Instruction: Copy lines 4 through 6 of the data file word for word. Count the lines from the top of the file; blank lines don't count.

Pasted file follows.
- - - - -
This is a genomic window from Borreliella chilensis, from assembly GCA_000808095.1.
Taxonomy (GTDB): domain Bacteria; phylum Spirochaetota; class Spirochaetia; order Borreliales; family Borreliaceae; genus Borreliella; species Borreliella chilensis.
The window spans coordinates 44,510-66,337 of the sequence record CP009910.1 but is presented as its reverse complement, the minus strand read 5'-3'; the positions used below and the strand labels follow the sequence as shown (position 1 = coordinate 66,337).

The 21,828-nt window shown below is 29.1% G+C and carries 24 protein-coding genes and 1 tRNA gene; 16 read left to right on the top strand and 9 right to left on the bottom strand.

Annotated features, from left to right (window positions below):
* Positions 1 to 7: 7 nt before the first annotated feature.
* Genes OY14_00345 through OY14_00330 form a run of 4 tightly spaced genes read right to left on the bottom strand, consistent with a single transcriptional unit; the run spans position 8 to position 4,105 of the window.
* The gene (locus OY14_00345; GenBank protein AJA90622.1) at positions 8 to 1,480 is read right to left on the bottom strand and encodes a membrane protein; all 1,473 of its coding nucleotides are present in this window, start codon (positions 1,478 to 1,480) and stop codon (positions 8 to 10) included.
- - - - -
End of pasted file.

The 21,828-nt window shown below is 29.1% G+C and carries 24 protein-coding genes and 1 tRNA gene; 16 read left to right on the top strand and 9 right to left on the bottom strand.

Annotated features, from left to right (window positions below):
* Positions 1 to 7: 7 nt before the first annotated feature.